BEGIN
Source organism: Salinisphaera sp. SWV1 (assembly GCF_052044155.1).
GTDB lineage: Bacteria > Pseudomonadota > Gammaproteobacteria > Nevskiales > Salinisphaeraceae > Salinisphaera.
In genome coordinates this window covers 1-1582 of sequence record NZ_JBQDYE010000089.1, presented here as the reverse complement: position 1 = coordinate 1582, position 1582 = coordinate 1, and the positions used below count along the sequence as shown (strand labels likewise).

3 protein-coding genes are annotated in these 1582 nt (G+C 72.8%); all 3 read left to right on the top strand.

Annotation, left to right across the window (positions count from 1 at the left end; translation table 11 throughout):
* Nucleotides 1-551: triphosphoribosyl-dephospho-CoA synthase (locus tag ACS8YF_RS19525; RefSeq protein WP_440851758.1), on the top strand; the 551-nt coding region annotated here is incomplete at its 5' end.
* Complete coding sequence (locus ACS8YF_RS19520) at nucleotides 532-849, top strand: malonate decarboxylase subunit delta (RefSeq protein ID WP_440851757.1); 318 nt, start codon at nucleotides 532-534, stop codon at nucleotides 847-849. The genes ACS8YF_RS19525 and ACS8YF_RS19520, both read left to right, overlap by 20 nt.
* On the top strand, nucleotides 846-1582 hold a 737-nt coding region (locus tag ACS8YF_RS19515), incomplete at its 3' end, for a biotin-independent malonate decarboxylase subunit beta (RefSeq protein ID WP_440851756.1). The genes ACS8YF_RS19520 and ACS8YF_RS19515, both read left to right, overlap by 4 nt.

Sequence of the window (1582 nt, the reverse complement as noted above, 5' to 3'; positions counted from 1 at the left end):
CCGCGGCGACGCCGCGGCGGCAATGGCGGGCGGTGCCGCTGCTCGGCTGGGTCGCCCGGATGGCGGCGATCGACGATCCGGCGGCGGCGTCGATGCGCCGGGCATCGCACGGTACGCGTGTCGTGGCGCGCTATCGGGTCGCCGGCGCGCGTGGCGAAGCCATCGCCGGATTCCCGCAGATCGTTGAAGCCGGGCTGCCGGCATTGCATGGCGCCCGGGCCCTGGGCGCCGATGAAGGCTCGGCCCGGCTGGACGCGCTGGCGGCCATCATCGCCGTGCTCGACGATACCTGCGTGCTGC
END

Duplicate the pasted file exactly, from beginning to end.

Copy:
Source organism: Salinisphaera sp. SWV1 (assembly GCF_052044155.1).
GTDB lineage: Bacteria > Pseudomonadota > Gammaproteobacteria > Nevskiales > Salinisphaeraceae > Salinisphaera.
In genome coordinates this window covers 1-1582 of sequence record NZ_JBQDYE010000089.1, presented here as the reverse complement: position 1 = coordinate 1582, position 1582 = coordinate 1, and the positions used below count along the sequence as shown (strand labels likewise).

3 protein-coding genes are annotated in these 1582 nt (G+C 72.8%); all 3 read left to right on the top strand.

Annotation, left to right across the window (positions count from 1 at the left end; translation table 11 throughout):
* Nucleotides 1-551: triphosphoribosyl-dephospho-CoA synthase (locus tag ACS8YF_RS19525; RefSeq protein WP_440851758.1), on the top strand; the 551-nt coding region annotated here is incomplete at its 5' end.
* Complete coding sequence (locus ACS8YF_RS19520) at nucleotides 532-849, top strand: malonate decarboxylase subunit delta (RefSeq protein ID WP_440851757.1); 318 nt, start codon at nucleotides 532-534, stop codon at nucleotides 847-849. The genes ACS8YF_RS19525 and ACS8YF_RS19520, both read left to right, overlap by 20 nt.
* On the top strand, nucleotides 846-1582 hold a 737-nt coding region (locus tag ACS8YF_RS19515), incomplete at its 3' end, for a biotin-independent malonate decarboxylase subunit beta (RefSeq protein ID WP_440851756.1). The genes ACS8YF_RS19520 and ACS8YF_RS19515, both read left to right, overlap by 4 nt.

Sequence of the window (1582 nt, the reverse complement as noted above, 5' to 3'; positions counted from 1 at the left end):
CCGCGGCGACGCCGCGGCGGCAATGGCGGGCGGTGCCGCTGCTCGGCTGGGTCGCCCGGATGGCGGCGATCGACGATCCGGCGGCGGCGTCGATGCGCCGGGCATCGCACGGTACGCGTGTCGTGGCGCGCTATCGGGTCGCCGGCGCGCGTGGCGAAGCCATCGCCGGATTCCCGCAGATCGTTGAAGCCGGGCTGCCGGCATTGCATGGCGCCCGGGCCCTGGGCGCCGATGAAGGCTCGGCCCGGCTGGACGCGCTGGCGGCCATCATCGCCGTGCTCGACGATACCTGCGTGCTGC